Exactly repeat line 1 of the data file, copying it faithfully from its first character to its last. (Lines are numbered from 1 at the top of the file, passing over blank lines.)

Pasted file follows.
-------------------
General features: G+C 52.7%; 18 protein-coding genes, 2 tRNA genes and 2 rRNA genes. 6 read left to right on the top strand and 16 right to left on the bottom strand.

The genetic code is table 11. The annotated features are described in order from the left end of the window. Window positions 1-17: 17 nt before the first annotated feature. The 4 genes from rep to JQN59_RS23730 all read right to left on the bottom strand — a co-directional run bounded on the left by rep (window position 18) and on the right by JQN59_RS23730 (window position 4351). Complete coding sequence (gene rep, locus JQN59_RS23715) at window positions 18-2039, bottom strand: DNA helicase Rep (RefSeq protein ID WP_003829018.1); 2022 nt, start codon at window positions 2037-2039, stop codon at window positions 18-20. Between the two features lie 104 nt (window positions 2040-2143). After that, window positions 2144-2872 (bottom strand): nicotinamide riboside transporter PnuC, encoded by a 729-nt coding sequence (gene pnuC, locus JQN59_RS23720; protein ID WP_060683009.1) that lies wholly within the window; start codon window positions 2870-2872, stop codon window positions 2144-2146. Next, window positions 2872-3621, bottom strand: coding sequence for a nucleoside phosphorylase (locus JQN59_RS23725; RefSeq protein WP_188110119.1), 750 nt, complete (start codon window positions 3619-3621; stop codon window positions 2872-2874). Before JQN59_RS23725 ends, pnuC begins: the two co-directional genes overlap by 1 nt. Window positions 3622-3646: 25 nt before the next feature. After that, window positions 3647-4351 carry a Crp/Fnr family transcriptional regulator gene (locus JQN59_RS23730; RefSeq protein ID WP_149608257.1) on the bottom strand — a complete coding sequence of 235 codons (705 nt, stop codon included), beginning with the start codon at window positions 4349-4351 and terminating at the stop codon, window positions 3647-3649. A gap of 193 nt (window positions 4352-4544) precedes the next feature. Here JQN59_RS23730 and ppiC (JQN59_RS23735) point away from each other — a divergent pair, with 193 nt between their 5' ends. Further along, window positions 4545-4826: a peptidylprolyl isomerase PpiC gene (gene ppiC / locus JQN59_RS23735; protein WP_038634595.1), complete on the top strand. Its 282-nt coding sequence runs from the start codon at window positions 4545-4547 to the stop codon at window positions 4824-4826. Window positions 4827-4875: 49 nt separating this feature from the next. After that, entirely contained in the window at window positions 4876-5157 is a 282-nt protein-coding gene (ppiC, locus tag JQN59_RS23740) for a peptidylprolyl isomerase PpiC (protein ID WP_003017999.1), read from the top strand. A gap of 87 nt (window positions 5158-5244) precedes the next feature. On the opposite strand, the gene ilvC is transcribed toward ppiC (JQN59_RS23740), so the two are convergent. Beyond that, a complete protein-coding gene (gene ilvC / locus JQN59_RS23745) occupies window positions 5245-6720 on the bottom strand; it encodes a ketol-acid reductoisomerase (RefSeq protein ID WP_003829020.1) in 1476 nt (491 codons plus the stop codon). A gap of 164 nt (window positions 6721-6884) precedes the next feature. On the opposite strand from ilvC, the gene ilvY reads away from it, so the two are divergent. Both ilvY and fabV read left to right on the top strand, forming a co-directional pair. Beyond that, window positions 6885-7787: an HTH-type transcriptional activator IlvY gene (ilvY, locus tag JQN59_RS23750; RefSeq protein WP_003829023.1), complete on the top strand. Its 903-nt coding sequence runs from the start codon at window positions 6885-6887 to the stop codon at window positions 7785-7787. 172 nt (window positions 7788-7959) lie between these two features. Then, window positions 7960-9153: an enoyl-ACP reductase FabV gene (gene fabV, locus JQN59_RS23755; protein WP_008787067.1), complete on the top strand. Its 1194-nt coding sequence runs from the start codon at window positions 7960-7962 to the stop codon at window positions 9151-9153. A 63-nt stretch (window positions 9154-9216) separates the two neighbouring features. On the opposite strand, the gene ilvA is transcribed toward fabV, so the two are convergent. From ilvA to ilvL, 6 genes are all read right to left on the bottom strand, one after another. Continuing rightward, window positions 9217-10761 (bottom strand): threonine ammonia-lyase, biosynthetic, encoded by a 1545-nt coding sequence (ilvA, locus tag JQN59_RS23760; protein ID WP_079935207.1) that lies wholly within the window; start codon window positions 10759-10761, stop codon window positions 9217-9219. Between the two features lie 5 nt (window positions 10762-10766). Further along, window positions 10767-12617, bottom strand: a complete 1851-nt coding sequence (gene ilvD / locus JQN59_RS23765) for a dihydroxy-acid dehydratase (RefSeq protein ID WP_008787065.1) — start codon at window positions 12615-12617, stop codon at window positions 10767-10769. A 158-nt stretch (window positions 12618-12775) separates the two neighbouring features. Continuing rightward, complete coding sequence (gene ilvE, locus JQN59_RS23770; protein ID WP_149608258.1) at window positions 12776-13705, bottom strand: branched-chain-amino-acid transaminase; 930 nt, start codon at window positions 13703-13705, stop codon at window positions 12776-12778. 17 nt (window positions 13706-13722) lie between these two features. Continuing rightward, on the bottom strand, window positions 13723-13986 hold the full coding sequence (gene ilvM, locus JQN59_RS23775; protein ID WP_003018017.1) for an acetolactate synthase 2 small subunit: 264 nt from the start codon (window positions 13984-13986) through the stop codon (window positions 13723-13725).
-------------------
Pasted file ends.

General features: G+C 52.7%; 18 protein-coding genes, 2 tRNA genes and 2 rRNA genes. 6 read left to right on the top strand and 16 right to left on the bottom strand.